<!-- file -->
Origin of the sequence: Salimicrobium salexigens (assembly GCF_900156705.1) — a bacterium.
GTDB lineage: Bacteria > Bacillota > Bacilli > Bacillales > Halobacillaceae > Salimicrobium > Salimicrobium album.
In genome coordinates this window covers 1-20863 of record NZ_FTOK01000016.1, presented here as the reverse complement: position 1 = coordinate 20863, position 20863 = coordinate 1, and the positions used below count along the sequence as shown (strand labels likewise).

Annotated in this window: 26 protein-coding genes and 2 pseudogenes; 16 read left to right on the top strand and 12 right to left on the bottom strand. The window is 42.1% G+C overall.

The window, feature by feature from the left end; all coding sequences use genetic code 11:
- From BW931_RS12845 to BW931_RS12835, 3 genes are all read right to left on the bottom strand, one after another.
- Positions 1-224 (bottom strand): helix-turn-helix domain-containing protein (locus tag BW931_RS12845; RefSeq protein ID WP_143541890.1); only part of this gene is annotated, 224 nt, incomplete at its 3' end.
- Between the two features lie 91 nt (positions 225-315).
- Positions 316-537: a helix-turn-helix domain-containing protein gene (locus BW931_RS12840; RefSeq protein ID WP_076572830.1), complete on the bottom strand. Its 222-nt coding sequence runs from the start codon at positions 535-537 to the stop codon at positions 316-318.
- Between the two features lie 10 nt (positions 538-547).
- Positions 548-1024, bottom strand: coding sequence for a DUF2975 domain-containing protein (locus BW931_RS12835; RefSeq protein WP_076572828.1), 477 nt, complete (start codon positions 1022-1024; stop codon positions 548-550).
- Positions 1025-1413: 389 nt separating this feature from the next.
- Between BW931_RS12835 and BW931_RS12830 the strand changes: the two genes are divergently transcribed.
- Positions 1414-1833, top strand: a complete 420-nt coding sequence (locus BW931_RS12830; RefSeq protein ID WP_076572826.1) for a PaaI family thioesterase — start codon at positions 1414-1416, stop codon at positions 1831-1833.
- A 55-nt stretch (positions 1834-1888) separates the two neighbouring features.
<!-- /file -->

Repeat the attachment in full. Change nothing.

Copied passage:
Origin of the sequence: Salimicrobium salexigens (assembly GCF_900156705.1) — a bacterium.
GTDB lineage: Bacteria > Bacillota > Bacilli > Bacillales > Halobacillaceae > Salimicrobium > Salimicrobium album.
In genome coordinates this window covers 1-20863 of record NZ_FTOK01000016.1, presented here as the reverse complement: position 1 = coordinate 20863, position 20863 = coordinate 1, and the positions used below count along the sequence as shown (strand labels likewise).

Annotated in this window: 26 protein-coding genes and 2 pseudogenes; 16 read left to right on the top strand and 12 right to left on the bottom strand. The window is 42.1% G+C overall.

The window, feature by feature from the left end; all coding sequences use genetic code 11:
- From BW931_RS12845 to BW931_RS12835, 3 genes are all read right to left on the bottom strand, one after another.
- Positions 1-224 (bottom strand): helix-turn-helix domain-containing protein (locus tag BW931_RS12845; RefSeq protein ID WP_143541890.1); only part of this gene is annotated, 224 nt, incomplete at its 3' end.
- Between the two features lie 91 nt (positions 225-315).
- Positions 316-537: a helix-turn-helix domain-containing protein gene (locus BW931_RS12840; RefSeq protein ID WP_076572830.1), complete on the bottom strand. Its 222-nt coding sequence runs from the start codon at positions 535-537 to the stop codon at positions 316-318.
- Between the two features lie 10 nt (positions 538-547).
- Positions 548-1024, bottom strand: coding sequence for a DUF2975 domain-containing protein (locus BW931_RS12835; RefSeq protein WP_076572828.1), 477 nt, complete (start codon positions 1022-1024; stop codon positions 548-550).
- Positions 1025-1413: 389 nt separating this feature from the next.
- Between BW931_RS12835 and BW931_RS12830 the strand changes: the two genes are divergently transcribed.
- Positions 1414-1833, top strand: a complete 420-nt coding sequence (locus BW931_RS12830; RefSeq protein ID WP_076572826.1) for a PaaI family thioesterase — start codon at positions 1414-1416, stop codon at positions 1831-1833.
- A 55-nt stretch (positions 1834-1888) separates the two neighbouring features.